Alzheimer’s disease can be a devastating illness for both patients and caregivers. However, many of the symptoms may be preventable by following a good diet and getting regular exercise.
Researchers at UCLA’s Semel Institute for Neuroscience and Human Behavior made this claim after observing structures in the brain associated with Alzheimer’s.
The disease is best known for deteriorating the mind, but what makes Alzheimer’s different from other causes of dementia are the plaques and tangles of toxic protein that develop in the brain over time. As these structures grow, brain cells die, critical connections are damaged, and cognitive function worsens.
The study, published in the September issue of the American Journal of Geriatric Psychiatry, found that subjects who ate a Mediterranean-type diet (rich in fruits, vegetables, fish, and olive oil), were physically active, and maintained a normal body mass index reduced these brain-eroding protein build-ups.
Observing a Living Brain
Until recently, doctors didn’t have the technology to observe abnormal proteins in living brain tissue, and a positive Alzheimer’s diagnosis could only be confirmed with an autopsy. However, positron emission tomography (PET) now allows researchers a window into the brain of living patients.
According to lead study author Dr. David Merrill, the particular PET technology used in his research is not approved by the U.S. Food and Drug Administration (FDA). Some more widely accepted PET scans can detect plaques and others can see different types of tangles, but the one used in the UCLA study is the only scan that simultaneously labels both. It’s a distinct advantage, but one other researchers have been slow to adopt.
“This is more science politics than a clinical care issue, at the moment,” Merrill said in an email. Merrill treats patients with cognitive problems at the UCLA Geropsychiatry Comprehensive Cognitive Health Clinic.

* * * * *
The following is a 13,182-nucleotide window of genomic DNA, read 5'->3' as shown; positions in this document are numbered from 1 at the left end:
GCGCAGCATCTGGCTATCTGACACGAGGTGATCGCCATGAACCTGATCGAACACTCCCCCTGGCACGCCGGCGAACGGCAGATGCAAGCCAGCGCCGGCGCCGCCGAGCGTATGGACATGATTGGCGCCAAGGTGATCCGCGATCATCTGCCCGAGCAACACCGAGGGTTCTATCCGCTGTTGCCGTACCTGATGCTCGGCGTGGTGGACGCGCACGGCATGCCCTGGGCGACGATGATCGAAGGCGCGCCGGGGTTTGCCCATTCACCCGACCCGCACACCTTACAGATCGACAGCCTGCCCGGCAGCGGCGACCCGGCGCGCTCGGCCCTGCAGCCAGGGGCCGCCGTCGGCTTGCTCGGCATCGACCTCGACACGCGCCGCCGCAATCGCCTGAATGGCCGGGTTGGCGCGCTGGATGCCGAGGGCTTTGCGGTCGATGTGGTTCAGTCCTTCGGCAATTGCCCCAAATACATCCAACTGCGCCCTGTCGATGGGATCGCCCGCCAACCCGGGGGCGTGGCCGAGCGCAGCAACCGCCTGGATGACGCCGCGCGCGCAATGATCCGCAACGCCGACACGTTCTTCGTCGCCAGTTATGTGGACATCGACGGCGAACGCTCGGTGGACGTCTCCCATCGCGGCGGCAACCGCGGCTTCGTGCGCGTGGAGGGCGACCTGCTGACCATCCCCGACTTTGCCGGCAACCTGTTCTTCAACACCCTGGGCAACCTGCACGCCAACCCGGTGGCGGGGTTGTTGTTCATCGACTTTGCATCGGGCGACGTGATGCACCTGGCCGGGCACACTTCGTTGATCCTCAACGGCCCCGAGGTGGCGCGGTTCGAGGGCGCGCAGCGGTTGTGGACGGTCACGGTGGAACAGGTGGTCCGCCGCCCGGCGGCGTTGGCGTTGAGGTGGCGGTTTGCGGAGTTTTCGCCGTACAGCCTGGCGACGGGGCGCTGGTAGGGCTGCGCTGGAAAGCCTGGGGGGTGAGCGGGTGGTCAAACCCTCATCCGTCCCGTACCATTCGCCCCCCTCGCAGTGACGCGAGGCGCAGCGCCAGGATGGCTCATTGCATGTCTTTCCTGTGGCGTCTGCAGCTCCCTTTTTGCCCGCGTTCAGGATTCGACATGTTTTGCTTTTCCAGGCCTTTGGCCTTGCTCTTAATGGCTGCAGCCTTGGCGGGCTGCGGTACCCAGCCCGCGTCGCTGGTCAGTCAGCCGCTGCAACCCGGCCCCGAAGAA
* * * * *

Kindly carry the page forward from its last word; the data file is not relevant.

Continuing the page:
Evidence for Prevention
Scientists have previously identified a genetic component associated with Alzheimer’s, but emerging research suggests that even those with a strong predisposition for the disease may be able to avoid it through lifestyle interventions.
Merrill points to other evidence (both clinical and population studies) that has linked a healthy lifestyle to delayed onset of Alzheimer’s—including a recent aging study from the Mayo Clinic that found a healthy lifestyle led to higher brain volumes.
“A host of medical/organic diseases are now known to worsen age-related cognitive decline like hypertension, obesity, diabetes, etc.,” Merrill said. “These are also risk factors for developing degenerative diseases like Alzheimer’s.”
Age is the number one non-modifiable risk for Alzheimer’s, and since people are living longer, experts anticipate a rapid increase in the number of cases over the next few decades.
Alzheimer’s is the sixth leading cause of death in the United States (more than breast and prostate cancer combined). It is estimated that 5.4 million Americans currently suffer from the disease. By 2050 that number is expected to jump to 13.8 million.
Treatment of Symptoms
There is no cure for Alzheimer’s, but there are FDA-approved drugs that slow the worsening of symptoms.
But, Merrill says, “the lifestyle factors work better than any pills currently available.”
Even those who’ve already been diagnosed with Alzheimer’s can benefit from a better lifestyle, but “the potential impact is greater the earlier on one starts.”
To keep Alzheimer’s at bay, Merrill recommends that his patients follow the same exercise advice the American Heart Association gives for heart health: 30 minutes of aerobic exercise five days a week and strength training two days a week.